While we were busy repressing childhood terrors like fear of the dark, ghosts and rabid dogs (and rabid ghost dogs), horror filmmaker Dario Argento (whose biggest idol is Hitchcock, naturally) harnessed his demons and scared the crap out of his audiences with cheesy 80s/90s thrillers such as Deep Red and Creepers.
Die hard fans lament Argento's post-90s downtick, but this should make up for it: The Italian filmmaker bows his opera directorial debut this fall in Verdi's Macbeth set in bloody, violent WWI, the landscape haunted by ghosts.
Verdi's Macbeth is archive material to Argento, who used it to frame the plot of his 1987 Italian-language thriller, Opera, (above, dubbed, NSFW for gore, obvs) about a diva in the role of Lady Macbeth (filmed at Teatro Regio di Parma), who is stalked by a bloodthirsty murderer.
Argento elaborated to La Repubblica about his opera debut (all translations OC):
"I set the work during the First World War, the conflict that's the
most ferocious and bloody. It will be cast with scenes of fighting and
bombings, it will explain what it means to take power with blood. In the tragedy, the diabolical couple's unbalanced: the black soul is Lady
Macbeth. It's the goriest of Shakespeare's tragedies, between crimes
and ghosts, it's the perfect environment to create a climate of anguish.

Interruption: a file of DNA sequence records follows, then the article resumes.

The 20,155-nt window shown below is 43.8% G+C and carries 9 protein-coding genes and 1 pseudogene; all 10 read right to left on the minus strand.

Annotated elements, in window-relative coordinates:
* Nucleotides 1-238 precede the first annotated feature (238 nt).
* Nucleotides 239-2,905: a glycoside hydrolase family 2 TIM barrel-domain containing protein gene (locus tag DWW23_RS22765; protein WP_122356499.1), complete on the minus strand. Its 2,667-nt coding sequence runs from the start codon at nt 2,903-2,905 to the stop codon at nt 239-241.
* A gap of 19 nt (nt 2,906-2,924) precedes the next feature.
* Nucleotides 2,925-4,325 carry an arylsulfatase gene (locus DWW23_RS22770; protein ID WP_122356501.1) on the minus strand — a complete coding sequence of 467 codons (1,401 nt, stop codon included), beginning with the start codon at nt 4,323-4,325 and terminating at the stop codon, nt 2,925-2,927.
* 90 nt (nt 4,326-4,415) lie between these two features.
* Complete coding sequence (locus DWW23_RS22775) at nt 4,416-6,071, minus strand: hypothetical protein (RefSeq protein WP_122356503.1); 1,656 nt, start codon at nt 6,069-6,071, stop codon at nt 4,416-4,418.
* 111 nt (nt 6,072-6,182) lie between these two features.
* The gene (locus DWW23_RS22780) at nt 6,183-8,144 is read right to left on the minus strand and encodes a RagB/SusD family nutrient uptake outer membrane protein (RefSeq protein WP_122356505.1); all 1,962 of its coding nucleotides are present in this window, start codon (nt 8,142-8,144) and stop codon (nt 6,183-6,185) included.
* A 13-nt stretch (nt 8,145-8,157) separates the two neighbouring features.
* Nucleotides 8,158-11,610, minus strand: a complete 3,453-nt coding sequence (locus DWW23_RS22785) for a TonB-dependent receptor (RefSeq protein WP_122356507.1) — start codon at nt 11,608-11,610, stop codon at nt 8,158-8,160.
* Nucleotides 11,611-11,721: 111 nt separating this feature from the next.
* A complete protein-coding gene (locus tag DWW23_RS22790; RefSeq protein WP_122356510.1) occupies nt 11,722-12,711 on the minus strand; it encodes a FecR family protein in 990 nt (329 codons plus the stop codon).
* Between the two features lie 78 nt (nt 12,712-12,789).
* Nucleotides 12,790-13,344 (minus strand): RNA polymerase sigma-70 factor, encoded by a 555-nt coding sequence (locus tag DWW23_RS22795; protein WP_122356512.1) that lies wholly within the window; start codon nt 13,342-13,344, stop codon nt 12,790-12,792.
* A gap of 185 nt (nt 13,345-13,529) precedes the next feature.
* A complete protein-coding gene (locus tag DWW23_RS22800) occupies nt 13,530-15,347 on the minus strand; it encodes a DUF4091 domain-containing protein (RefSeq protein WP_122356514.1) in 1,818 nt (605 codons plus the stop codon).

Naturally I'll use special effects."
It opens on October 4th at Novara's Teatro Coccia and continues to its co-producers, Teatro Politeama in Catanzaro and Teatro Verdi in Pisa. Casting's still TBA, although Giuseppe Sabbatini is listed as conductor, and (whoops!) Dimitra Theodossiou's website states that she'll be singing Lady Macbeth.
On lead character psychology, Argento said:
"I'm fascinated by the idea that a woman with such grand force, at a certain point, goes crazy and turns weak because she can't stand the tension. It's a tragedy that suits me: Macbeth and the wife are a diabolical couple. She's strong, but he's more servile. It made me think of the Novi Ligure murders -- it's the same dynamic between the two."
We're cool with it -- like Terry Gilliam and Michael Haneke before him -- even if we would have prefered to see movie directors like David Lynch and Quentin Tarantino crossover first. We'll wait...